• Large customers like Walmart and Sysco are fining food distributors for late or incomplete orders, according to The Wall Street Journal. Distributors say that labor shortages, supply constraints, and high freight costs are making it difficult to deliver complete, timely orders. Distributors' large customers had excused such penalties for months during the pandemic when surging demand led to widespread shortages.
                                    • Many analysts say that food distributors should prepare for an upcoming pandemic-related spending shift that is increasingly referred to as revenge shopping. Consumers will sweep through sectors as pent-up demand is unleashed, according to management consulting firm McKinsey. That has been the experience of all previous economic downturns. One difference, however, is that services have been particularly hard hit this time. The bounce back will likely emphasize those businesses, particularly the ones that have a communal element, such as restaurants and entertainment venues. A significant portion of food sales may shift from grocery stores back to restaurants as a result.
                                    • Kroger, the largest supermarket chain in the US, said that it expects sales at stores open for at least one year (comparable sales) to decline by 3% to 5% year over year in 2021. Sales increased 14.1% year over year in 2020. Kroger cited the end of consumer stockpiling and the availability of coronavirus vaccines, which makes it possible for consumers to shift back to eating more meals at restaurants and outside of their homes, as a key cause of expected lower sales growth.
                                    • Other grocers have also forecast year-over-year sales decreases. Discount grocer Grocery Outlet said that comparable sales in the first quarter of 2021 are likely to decline into the high-single digits. Sales rose 12.7% last year. Sales at Sprouts Farmers Market increased 6.9% year over year in 2020, but the chain said that sales growth will decline to low-to-mid-single digits this year. Walmart projects comparable sales to grow by low single-digits in 2021 after 8.6% growth last year.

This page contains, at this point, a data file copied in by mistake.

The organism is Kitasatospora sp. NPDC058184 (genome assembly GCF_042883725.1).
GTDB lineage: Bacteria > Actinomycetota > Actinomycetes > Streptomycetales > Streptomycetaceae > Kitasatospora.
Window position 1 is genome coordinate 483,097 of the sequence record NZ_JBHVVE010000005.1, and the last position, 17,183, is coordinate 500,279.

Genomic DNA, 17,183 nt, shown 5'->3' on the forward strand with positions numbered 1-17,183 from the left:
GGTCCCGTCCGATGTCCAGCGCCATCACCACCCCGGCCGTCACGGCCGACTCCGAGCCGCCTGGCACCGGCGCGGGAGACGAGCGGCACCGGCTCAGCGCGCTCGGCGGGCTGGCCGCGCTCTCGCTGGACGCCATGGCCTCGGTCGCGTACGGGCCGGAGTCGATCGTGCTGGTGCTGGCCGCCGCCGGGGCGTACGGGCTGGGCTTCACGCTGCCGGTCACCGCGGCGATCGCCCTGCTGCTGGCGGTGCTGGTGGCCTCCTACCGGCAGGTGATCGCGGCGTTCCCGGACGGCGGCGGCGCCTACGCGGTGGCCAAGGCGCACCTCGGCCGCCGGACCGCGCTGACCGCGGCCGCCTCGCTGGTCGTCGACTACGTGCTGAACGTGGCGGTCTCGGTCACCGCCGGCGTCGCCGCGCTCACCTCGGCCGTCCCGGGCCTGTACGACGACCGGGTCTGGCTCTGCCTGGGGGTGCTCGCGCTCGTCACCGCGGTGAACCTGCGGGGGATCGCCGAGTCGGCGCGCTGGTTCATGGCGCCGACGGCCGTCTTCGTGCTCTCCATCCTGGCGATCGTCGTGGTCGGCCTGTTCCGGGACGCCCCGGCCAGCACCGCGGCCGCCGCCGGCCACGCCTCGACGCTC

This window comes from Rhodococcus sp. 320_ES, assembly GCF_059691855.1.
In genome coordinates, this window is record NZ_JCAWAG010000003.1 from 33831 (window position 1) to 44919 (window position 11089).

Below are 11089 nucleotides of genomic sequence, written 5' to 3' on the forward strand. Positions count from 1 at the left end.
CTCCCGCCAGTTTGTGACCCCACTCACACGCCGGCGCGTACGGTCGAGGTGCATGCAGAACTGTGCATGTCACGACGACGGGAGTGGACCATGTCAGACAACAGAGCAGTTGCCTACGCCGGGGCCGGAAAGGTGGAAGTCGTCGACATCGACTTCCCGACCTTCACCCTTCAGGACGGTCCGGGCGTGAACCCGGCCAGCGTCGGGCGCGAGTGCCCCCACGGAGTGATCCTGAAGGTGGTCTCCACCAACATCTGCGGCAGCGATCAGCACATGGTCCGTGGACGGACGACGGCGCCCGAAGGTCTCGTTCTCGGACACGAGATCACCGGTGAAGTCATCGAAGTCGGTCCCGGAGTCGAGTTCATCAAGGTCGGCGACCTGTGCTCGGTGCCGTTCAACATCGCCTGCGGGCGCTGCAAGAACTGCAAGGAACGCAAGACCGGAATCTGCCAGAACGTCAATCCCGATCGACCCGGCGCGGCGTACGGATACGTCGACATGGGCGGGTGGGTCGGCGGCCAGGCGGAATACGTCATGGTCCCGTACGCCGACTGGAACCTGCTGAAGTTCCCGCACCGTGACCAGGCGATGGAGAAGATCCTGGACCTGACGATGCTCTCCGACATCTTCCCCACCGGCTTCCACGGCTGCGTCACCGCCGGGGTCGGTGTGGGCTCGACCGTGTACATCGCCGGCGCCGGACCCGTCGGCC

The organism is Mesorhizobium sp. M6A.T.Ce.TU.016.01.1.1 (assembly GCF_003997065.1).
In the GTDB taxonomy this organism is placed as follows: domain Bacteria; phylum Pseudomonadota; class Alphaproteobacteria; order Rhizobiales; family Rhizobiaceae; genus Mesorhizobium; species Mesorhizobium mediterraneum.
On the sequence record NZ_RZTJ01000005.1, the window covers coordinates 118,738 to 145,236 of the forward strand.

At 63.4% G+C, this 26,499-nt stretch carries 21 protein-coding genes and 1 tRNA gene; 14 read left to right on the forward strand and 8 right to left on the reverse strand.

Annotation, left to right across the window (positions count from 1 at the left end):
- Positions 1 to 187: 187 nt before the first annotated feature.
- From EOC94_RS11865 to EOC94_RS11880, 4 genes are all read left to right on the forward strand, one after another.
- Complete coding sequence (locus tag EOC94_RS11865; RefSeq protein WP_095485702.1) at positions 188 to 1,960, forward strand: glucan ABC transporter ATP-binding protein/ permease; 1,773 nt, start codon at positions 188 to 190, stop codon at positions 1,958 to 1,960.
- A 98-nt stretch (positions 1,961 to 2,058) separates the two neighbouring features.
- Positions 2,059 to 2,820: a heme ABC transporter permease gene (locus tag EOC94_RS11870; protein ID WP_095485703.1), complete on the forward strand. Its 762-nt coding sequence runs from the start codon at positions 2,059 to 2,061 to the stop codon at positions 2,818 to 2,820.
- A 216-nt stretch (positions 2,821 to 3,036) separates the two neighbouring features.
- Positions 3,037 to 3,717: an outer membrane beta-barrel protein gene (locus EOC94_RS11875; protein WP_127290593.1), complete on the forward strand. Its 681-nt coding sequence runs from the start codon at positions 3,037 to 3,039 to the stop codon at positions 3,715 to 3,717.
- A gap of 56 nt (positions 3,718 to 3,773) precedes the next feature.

• The Food and Drug Administration (FDA) has issued a blueprint that the agency said outlines the approach it will take over the next decade to improve food safety. Core sections of the New Era of Smarter Food Safety Blueprint address enhanced traceability, smarter tools and approaches for prevention and outbreak response, new business models, and a culture of food safety. The FDA says that enhanced traceability, coupled with advanced analytical tools, may help the FDA spot potential problems in advance and prevent or lessen the impact of recurring outbreaks of illnesses associated with the consumption of certain foods.
                                    • Wholesale grocery sales increased 2.18% in value month over month on an adjusted basis and 15.2% in value year over year on an unadjusted basis in October, according to the US Census Bureau. Year-over-year changes may be abnormal due to the large pandemic-related decrease during corresponding periods in 2020.